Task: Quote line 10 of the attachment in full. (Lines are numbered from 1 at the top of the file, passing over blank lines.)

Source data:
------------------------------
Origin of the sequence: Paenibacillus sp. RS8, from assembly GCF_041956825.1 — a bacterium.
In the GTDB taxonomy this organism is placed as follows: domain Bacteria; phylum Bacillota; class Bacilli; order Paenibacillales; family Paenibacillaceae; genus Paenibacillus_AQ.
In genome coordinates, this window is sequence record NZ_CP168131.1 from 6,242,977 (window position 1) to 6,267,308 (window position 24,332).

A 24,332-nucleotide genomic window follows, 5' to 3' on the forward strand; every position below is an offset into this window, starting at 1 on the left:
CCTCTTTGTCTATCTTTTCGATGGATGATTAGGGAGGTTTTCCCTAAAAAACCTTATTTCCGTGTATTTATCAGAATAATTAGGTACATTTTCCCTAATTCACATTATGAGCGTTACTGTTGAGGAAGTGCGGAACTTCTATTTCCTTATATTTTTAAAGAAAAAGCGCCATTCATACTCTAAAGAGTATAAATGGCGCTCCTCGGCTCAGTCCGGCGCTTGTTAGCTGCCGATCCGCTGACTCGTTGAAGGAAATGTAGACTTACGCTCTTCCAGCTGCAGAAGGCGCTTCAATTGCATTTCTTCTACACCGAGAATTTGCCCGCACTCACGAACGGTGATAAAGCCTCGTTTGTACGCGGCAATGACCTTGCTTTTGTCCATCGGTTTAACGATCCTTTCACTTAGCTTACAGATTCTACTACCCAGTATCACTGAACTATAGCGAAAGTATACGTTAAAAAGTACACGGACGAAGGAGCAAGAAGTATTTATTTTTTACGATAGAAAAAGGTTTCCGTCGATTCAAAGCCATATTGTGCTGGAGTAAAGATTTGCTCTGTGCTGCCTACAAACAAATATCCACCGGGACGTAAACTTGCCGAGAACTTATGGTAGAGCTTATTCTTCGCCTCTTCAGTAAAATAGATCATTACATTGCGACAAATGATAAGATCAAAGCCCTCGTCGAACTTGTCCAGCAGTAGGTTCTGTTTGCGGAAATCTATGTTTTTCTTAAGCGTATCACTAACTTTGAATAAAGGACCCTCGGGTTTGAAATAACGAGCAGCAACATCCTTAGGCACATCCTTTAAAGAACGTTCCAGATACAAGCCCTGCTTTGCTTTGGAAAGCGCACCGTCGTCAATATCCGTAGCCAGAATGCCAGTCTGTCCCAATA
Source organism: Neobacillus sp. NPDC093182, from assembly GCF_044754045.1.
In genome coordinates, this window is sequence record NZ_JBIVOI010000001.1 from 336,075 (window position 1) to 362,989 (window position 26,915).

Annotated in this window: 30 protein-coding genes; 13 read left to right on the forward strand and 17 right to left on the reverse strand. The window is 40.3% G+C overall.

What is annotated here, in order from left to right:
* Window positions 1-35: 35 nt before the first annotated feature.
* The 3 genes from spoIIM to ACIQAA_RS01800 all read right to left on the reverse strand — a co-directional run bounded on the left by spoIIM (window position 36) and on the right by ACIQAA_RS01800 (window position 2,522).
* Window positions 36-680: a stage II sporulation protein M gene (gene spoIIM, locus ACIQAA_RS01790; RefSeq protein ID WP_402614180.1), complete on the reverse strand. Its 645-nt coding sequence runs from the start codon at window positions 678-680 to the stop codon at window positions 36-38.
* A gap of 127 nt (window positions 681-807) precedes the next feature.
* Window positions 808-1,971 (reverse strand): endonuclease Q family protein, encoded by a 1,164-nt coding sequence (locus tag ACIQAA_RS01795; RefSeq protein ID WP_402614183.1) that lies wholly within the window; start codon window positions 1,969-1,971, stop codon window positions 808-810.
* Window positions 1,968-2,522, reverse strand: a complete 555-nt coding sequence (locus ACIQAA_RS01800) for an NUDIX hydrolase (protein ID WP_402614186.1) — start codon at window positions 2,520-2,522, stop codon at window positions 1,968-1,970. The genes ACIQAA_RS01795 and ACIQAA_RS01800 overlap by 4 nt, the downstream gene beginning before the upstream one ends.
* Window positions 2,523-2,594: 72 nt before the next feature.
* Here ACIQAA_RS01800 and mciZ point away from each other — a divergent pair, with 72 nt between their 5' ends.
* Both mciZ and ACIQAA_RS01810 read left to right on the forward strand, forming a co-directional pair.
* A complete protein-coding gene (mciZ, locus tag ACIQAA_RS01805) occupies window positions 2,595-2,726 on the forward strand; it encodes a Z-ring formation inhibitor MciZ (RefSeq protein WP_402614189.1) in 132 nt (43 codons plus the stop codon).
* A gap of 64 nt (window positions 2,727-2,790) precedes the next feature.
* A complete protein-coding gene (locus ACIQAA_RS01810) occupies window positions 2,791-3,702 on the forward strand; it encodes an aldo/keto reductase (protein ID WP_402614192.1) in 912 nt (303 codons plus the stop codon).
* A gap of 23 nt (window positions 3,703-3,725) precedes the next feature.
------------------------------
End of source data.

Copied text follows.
* Window positions 1-35: 35 nt before the first annotated feature.